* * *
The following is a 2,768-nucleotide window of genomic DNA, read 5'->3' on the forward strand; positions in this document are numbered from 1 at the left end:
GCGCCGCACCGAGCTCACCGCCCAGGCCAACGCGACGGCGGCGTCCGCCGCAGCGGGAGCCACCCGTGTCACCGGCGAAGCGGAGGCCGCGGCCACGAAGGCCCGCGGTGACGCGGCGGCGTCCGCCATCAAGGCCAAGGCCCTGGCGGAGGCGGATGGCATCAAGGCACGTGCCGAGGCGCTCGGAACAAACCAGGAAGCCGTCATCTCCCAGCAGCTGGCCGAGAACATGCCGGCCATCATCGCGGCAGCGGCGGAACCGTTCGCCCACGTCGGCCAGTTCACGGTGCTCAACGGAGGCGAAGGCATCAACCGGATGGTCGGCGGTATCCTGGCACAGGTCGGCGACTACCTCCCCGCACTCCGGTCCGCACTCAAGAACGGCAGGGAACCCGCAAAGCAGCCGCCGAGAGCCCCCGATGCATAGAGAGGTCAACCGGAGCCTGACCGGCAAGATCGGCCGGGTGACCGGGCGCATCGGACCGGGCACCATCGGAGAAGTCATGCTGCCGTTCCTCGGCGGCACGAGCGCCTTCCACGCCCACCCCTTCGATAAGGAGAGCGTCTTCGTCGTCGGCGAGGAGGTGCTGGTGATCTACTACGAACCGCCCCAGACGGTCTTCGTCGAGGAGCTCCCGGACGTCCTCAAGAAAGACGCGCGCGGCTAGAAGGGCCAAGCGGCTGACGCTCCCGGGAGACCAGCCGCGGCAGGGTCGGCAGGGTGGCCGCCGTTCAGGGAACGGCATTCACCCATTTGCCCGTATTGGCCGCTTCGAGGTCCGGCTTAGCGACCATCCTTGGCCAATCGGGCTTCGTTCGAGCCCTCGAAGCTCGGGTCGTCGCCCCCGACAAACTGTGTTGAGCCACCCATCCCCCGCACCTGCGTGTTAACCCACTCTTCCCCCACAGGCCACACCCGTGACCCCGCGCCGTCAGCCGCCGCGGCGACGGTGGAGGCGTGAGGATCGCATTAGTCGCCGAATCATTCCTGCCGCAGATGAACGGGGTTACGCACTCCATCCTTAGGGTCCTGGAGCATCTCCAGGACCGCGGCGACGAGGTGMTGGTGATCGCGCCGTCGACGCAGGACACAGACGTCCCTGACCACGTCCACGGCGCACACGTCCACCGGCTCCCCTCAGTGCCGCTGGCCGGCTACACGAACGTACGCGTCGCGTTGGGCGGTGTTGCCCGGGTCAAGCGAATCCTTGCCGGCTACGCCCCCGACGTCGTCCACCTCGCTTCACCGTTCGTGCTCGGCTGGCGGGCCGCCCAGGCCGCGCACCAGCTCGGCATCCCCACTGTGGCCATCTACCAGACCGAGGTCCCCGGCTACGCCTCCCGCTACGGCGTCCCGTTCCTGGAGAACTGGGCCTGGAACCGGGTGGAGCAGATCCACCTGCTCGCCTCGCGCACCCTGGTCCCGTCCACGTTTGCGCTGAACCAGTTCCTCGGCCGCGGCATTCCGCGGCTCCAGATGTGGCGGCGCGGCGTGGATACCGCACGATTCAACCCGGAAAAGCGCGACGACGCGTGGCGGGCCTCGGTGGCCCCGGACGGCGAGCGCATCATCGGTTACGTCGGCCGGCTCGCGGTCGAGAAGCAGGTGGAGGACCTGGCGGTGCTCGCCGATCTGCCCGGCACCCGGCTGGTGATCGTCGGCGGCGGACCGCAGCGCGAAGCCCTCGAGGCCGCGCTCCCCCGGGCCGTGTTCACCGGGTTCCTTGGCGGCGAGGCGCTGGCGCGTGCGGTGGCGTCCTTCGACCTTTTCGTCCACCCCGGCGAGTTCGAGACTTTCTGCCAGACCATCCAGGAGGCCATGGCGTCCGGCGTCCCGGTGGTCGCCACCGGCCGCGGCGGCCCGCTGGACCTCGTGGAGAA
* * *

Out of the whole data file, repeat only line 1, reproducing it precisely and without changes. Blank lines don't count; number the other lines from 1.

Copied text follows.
The following is a 2,768-nucleotide window of genomic DNA, read 5'->3' on the forward strand; positions in this document are numbered from 1 at the left end: